‘Nepo babies’ are not limited to just the rich and famous


“Nepo baby” privilege does not only apply to wealthy and famous figures, but it also can be seen in our lives, and people should acknowledge it.

Audrey Matei, Arts Editor

Recently, the term “nepo baby” has become popularized to discuss the role of nepotism in Hollywood and the entertainment industry. “Nepo babies,” or relatives of wealthy and famous figures, have come under fire for the advantages they have received in their careers.

Although it is important to hold “nepo babies” to transparency  about their privilege, our conversation around nepotism and privilege needs to be altered to acknowledge that it is not reserved for the ultra-rich and famous and be mindful of how it manifests in our daily lives. 

“Nepo baby” privilege  isn’t limited to exclusive connections within an elusive industry. The expression can also be defined as a positive professional or academic influence based on background or relationships. This interpretation would include differences in socio-economic status and social dynamics like familial background. According to the American Psychological Association, people in the top family income quartile are eight times more likely to obtain a degree by age 24 than those in lowest quartile. Furthermore, children of doctors are reported to be 24 times more likely to become doctors. How is this all that different from other forms of privilege like nepotism?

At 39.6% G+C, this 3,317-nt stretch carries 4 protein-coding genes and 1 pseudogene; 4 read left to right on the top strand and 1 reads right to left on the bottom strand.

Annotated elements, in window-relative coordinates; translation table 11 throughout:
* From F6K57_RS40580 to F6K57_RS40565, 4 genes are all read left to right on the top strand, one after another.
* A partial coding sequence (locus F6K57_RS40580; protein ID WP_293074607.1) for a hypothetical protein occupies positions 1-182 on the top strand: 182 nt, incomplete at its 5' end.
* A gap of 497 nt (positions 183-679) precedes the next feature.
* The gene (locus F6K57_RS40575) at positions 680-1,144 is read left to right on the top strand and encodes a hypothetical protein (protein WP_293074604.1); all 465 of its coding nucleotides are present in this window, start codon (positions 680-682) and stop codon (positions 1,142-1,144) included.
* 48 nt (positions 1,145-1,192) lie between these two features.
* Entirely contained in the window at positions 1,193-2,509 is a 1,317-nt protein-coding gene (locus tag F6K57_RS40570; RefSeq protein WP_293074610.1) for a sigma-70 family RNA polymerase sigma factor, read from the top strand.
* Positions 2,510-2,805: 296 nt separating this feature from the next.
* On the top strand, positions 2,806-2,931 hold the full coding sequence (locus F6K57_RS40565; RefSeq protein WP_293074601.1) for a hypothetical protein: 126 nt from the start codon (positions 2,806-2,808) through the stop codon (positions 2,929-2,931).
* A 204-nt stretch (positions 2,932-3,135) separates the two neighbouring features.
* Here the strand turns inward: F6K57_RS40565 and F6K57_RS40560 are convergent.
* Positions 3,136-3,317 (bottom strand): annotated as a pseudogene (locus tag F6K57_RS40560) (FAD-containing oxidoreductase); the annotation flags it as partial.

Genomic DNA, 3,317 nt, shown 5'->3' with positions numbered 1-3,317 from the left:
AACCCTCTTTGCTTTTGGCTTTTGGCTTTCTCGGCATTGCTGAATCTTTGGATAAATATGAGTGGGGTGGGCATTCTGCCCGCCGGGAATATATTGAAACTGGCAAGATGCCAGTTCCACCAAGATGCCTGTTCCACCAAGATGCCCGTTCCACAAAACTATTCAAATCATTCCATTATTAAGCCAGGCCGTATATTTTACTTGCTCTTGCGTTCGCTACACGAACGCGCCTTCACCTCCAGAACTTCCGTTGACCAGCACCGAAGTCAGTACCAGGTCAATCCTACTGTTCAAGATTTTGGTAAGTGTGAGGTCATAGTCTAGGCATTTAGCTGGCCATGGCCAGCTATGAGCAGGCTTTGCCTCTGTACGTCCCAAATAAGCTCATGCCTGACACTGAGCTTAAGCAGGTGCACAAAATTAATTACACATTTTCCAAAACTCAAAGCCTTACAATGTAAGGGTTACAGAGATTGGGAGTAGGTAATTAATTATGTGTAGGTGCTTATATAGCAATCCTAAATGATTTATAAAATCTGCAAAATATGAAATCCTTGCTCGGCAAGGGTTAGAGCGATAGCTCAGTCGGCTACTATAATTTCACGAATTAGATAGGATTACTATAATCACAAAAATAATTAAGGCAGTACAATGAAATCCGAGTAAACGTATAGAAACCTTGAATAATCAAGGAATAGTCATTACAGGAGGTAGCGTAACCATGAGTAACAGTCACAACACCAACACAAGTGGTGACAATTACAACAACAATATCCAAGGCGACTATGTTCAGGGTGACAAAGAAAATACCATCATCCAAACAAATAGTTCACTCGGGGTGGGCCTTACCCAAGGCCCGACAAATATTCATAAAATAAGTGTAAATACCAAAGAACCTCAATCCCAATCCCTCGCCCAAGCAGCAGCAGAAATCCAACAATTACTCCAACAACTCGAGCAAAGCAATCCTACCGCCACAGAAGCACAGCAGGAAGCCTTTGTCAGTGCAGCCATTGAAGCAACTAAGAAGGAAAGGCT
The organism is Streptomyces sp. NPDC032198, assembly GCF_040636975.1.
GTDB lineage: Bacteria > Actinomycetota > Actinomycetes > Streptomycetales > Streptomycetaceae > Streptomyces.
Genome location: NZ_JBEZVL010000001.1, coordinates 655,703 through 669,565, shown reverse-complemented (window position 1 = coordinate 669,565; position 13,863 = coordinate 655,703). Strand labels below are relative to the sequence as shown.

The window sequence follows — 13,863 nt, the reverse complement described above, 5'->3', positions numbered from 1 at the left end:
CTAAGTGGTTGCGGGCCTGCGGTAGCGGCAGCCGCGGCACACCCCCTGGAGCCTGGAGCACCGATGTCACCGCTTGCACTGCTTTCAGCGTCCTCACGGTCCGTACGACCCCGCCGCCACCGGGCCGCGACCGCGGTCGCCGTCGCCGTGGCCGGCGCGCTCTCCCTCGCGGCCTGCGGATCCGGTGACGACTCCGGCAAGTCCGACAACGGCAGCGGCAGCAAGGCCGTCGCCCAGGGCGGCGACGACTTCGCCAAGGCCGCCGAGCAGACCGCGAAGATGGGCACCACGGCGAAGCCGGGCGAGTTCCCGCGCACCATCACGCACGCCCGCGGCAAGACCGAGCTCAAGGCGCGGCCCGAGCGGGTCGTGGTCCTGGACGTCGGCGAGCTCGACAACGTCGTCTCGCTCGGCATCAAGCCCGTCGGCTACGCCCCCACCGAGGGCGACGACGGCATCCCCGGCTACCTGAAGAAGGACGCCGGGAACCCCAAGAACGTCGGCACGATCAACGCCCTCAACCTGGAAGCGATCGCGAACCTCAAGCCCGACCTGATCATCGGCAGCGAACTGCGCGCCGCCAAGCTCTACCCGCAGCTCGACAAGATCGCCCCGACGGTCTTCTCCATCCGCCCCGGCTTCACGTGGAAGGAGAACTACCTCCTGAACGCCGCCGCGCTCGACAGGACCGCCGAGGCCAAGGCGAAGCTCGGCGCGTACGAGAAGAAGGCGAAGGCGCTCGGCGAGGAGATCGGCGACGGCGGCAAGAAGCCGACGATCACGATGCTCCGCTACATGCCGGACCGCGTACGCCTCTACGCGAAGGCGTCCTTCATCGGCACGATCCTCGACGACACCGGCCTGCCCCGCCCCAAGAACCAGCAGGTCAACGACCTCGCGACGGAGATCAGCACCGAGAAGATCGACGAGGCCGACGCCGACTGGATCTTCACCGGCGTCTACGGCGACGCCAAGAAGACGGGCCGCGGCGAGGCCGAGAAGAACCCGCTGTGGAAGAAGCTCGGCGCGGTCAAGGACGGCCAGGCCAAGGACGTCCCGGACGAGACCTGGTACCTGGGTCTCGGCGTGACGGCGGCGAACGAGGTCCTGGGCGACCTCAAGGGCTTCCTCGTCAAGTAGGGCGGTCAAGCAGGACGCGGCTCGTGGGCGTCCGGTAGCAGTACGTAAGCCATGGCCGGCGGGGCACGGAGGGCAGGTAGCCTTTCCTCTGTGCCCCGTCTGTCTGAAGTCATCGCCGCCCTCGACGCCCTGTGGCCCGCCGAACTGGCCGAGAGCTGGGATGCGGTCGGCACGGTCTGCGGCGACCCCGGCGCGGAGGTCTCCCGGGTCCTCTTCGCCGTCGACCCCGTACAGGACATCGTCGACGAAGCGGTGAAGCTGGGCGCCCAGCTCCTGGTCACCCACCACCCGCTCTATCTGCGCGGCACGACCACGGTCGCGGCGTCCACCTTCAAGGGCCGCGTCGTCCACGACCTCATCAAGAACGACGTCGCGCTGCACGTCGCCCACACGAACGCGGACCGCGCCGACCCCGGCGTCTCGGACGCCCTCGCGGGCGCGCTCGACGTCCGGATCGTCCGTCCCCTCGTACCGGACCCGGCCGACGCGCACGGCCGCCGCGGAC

The current conversation around nepotism and privilege doesn’t cover the entire scope of what it actually is. We need to acknowledge and accept that nepotism isn’t just for the Hailey Biebers and Kylie Jenners, it exists in our lives and we must acknowledge it.